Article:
We look to Christ. You may get a bit angry, thinking on your own sin or feeling that this message is too strong or offensive. And some people do react that way and so in light of that, they think that what they are to do is to focus even more inwardly. Or they will get more upset about it.
The Metropolitan Tabernacle Pulpit Sermons, Vol. LVI “The Lamb of God.” (No. 3,222)

The fault is not in the gospel which we preach, so you should not be angry with it, or with us; the fault is in your own selves, in your own hearts and lives; and if you do not like to be told the truth about sin, it is a sure sign that your heart is not right in the sight of God. It is still true that “every one that doeth evil hateth the light, neither cometh to the light, lest his deeds should be reproved.”

Your offence was committed against God. And it is to Him which we must fix our eyes. It is on him that we are to behold. The Son of God, who died on the cross, who while we were still sinners, Christ died for us. So we see our state and we behold the Son.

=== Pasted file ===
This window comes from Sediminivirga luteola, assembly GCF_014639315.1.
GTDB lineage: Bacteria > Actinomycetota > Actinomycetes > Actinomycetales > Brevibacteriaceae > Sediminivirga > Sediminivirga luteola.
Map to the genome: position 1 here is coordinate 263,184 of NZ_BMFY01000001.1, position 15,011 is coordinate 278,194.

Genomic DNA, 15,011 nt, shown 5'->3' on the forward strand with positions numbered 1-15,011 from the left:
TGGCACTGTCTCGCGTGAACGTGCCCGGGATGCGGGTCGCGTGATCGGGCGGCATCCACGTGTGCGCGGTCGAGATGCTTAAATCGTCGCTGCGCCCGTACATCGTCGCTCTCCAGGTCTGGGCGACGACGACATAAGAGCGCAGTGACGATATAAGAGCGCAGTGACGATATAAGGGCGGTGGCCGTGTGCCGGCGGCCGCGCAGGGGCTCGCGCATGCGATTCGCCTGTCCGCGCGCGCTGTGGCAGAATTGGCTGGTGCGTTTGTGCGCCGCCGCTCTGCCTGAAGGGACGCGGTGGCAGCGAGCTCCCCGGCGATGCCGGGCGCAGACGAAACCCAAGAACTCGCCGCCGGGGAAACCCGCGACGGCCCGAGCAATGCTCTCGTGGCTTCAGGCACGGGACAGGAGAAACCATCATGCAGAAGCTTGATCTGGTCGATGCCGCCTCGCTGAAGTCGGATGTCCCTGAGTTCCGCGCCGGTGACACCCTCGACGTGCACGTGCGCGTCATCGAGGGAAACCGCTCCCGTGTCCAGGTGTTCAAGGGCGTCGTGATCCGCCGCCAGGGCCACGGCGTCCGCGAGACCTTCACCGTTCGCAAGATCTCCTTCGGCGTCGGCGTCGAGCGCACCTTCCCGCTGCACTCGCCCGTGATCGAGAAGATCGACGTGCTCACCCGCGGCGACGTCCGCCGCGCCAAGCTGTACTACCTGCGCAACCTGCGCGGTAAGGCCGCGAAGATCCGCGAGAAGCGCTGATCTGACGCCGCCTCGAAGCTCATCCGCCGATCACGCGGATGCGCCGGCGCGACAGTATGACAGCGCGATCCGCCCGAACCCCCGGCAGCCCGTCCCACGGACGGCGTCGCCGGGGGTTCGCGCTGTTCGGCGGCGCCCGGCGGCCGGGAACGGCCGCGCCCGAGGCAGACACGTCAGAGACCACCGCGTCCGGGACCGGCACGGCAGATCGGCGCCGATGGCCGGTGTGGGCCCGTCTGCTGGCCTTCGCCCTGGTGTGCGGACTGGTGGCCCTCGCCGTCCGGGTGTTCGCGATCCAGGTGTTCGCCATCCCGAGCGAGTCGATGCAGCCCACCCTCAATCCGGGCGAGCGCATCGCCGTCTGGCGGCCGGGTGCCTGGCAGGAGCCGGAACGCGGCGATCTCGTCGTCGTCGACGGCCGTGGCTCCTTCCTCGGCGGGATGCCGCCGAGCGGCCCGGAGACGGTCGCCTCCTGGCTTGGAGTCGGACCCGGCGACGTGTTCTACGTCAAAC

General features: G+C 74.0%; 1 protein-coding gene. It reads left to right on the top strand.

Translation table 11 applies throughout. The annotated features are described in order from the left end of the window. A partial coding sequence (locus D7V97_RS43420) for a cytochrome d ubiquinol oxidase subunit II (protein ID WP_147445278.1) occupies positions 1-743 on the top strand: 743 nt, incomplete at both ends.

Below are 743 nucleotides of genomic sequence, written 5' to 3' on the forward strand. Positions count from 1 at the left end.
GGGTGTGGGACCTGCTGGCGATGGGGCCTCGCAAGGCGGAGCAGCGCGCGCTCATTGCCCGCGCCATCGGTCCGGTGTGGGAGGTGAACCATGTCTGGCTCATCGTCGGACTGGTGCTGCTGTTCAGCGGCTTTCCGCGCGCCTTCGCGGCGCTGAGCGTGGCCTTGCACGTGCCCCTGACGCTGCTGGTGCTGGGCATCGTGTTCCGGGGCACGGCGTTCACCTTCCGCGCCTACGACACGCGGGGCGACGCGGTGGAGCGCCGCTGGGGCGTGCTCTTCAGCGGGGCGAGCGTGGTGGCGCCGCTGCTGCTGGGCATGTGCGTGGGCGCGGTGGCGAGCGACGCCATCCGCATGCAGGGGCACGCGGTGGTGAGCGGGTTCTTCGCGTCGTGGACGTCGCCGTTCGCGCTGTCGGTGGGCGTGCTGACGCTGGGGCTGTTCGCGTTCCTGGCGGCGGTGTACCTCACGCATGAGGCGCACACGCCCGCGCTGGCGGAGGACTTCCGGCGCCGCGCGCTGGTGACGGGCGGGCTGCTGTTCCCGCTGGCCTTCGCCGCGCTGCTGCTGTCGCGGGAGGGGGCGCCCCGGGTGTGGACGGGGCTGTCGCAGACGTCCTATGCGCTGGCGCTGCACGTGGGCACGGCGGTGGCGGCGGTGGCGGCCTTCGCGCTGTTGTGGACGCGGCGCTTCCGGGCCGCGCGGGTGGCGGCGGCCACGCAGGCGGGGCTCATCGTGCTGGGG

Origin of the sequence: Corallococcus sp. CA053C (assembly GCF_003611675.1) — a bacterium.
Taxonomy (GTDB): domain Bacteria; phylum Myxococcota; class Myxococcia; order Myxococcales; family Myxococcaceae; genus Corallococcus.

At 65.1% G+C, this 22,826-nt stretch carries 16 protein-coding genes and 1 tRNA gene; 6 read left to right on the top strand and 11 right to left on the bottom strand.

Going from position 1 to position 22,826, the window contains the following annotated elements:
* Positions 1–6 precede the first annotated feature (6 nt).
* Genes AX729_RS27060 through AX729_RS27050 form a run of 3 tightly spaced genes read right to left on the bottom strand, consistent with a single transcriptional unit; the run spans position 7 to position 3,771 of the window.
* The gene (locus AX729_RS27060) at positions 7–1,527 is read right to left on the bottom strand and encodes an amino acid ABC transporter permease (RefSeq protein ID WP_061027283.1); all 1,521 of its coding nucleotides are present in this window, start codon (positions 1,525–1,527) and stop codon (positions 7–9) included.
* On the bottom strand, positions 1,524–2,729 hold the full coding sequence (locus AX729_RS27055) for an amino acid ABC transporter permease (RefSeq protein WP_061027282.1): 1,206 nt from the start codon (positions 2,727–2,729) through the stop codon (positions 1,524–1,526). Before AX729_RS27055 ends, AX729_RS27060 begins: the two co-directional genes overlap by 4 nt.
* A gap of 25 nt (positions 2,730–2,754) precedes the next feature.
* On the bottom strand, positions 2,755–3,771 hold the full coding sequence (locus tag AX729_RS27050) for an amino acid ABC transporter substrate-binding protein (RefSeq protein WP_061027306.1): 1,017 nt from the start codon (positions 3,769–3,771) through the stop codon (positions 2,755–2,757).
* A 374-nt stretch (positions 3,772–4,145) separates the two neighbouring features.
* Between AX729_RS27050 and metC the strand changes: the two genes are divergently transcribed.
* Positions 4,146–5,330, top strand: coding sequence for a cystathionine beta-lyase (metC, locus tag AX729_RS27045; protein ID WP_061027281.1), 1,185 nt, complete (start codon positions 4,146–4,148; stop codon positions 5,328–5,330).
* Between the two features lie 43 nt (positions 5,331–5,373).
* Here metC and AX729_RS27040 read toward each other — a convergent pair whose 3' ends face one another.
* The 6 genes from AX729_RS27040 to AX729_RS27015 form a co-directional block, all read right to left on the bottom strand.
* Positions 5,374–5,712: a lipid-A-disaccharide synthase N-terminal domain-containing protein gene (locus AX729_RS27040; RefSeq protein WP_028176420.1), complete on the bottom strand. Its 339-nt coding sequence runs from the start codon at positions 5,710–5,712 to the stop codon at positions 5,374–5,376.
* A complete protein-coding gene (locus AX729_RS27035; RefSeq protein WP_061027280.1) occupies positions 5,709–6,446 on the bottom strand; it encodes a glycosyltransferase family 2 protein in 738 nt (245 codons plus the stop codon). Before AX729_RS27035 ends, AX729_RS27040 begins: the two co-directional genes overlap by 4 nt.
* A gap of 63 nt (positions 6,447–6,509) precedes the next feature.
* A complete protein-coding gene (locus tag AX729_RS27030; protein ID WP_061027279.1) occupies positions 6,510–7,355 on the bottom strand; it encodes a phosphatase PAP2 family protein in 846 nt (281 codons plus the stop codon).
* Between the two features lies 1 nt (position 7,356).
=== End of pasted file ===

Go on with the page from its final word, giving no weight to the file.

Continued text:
And thirdly we must...
3. We recognize what he has done being the Lamb of God
The Metropolitan Tabernacle Pulpit Sermons, Vol. LVI “The Lamb of God.” (No. 3,222)

When Jesus Christ was put into our place, our sin was laid upon him; and sin, like anything else, cannot be in two places at one time. If, then, I, being a believer in Jesus, know that all my sin was laid upon Christ, it follows necessarily that I have no sin left Upon me. It has become Christ’s burden; he has taken it away from me. “Yes,” you say, “but then the sin is still on Christ.” Ah! but, my hearers, if our Lord Jesus Christ, “his own self bare our sins in his own body up to the tree,” he there endured all the punishment that was due to us, or an equivalent for it, and those sins were by that means put away; that is to say, they ceased to be; so they do not exist any longer. All my indebtedness to God was transferred to Christ, and he paid all my debts.

He took our sins, we no longer carry them. So then what do we do? Do we continue on in sin. What a wretched decision that would be. For having been saved such a great debt, we ought to be renewed.